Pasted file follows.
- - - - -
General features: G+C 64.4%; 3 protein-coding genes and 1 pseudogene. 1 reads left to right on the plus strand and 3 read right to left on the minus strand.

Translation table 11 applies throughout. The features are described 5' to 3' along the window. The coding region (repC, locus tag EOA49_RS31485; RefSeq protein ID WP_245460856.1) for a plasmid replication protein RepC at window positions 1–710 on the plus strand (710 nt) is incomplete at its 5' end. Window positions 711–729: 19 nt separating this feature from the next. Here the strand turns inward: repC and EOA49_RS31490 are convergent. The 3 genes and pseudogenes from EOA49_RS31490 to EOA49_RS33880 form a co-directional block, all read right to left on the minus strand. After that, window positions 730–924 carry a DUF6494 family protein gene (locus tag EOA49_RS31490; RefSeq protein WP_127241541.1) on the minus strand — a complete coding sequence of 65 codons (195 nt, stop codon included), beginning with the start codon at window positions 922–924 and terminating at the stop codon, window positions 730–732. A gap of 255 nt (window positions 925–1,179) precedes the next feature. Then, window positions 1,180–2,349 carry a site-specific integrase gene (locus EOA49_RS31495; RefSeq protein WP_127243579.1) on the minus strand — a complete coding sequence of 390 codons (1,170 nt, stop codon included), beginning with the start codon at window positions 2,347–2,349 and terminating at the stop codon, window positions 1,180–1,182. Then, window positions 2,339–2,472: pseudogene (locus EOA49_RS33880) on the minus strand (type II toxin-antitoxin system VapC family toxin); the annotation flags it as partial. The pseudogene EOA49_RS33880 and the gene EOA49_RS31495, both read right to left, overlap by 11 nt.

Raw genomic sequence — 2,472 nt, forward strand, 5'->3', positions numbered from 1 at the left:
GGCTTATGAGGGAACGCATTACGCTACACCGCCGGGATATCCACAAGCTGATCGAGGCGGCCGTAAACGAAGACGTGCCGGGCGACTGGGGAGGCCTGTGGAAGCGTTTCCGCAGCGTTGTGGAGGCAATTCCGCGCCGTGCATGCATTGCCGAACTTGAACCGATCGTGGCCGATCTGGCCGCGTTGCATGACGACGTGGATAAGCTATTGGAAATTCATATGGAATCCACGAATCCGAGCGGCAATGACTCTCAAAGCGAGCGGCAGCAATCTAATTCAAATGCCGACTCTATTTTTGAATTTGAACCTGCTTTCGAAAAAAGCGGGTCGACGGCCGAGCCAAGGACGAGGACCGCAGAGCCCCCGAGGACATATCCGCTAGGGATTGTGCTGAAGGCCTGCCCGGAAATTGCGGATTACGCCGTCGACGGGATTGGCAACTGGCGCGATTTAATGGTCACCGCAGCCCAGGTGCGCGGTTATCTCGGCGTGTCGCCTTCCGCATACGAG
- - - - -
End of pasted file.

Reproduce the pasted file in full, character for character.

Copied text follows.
General features: G+C 64.4%; 3 protein-coding genes and 1 pseudogene. 1 reads left to right on the plus strand and 3 read right to left on the minus strand.

Translation table 11 applies throughout. The features are described 5' to 3' along the window. The coding region (repC, locus tag EOA49_RS31485; RefSeq protein ID WP_245460856.1) for a plasmid replication protein RepC at window positions 1–710 on the plus strand (710 nt) is incomplete at its 5' end. Window positions 711–729: 19 nt separating this feature from the next. Here the strand turns inward: repC and EOA49_RS31490 are convergent. The 3 genes and pseudogenes from EOA49_RS31490 to EOA49_RS33880 form a co-directional block, all read right to left on the minus strand. After that, window positions 730–924 carry a DUF6494 family protein gene (locus tag EOA49_RS31490; RefSeq protein WP_127241541.1) on the minus strand — a complete coding sequence of 65 codons (195 nt, stop codon included), beginning with the start codon at window positions 922–924 and terminating at the stop codon, window positions 730–732. A gap of 255 nt (window positions 925–1,179) precedes the next feature. Then, window positions 1,180–2,349 carry a site-specific integrase gene (locus EOA49_RS31495; RefSeq protein WP_127243579.1) on the minus strand — a complete coding sequence of 390 codons (1,170 nt, stop codon included), beginning with the start codon at window positions 2,347–2,349 and terminating at the stop codon, window positions 1,180–1,182. Then, window positions 2,339–2,472: pseudogene (locus EOA49_RS33880) on the minus strand (type II toxin-antitoxin system VapC family toxin); the annotation flags it as partial. The pseudogene EOA49_RS33880 and the gene EOA49_RS31495, both read right to left, overlap by 11 nt.

Raw genomic sequence — 2,472 nt, forward strand, 5'->3', positions numbered from 1 at the left:
GGCTTATGAGGGAACGCATTACGCTACACCGCCGGGATATCCACAAGCTGATCGAGGCGGCCGTAAACGAAGACGTGCCGGGCGACTGGGGAGGCCTGTGGAAGCGTTTCCGCAGCGTTGTGGAGGCAATTCCGCGCCGTGCATGCATTGCCGAACTTGAACCGATCGTGGCCGATCTGGCCGCGTTGCATGACGACGTGGATAAGCTATTGGAAATTCATATGGAATCCACGAATCCGAGCGGCAATGACTCTCAAAGCGAGCGGCAGCAATCTAATTCAAATGCCGACTCTATTTTTGAATTTGAACCTGCTTTCGAAAAAAGCGGGTCGACGGCCGAGCCAAGGACGAGGACCGCAGAGCCCCCGAGGACATATCCGCTAGGGATTGTGCTGAAGGCCTGCCCGGAAATTGCGGATTACGCCGTCGACGGGATTGGCAACTGGCGCGATTTAATGGTCACCGCAGCCCAGGTGCGCGGTTATCTCGGCGTGTCGCCTTCCGCATACGAG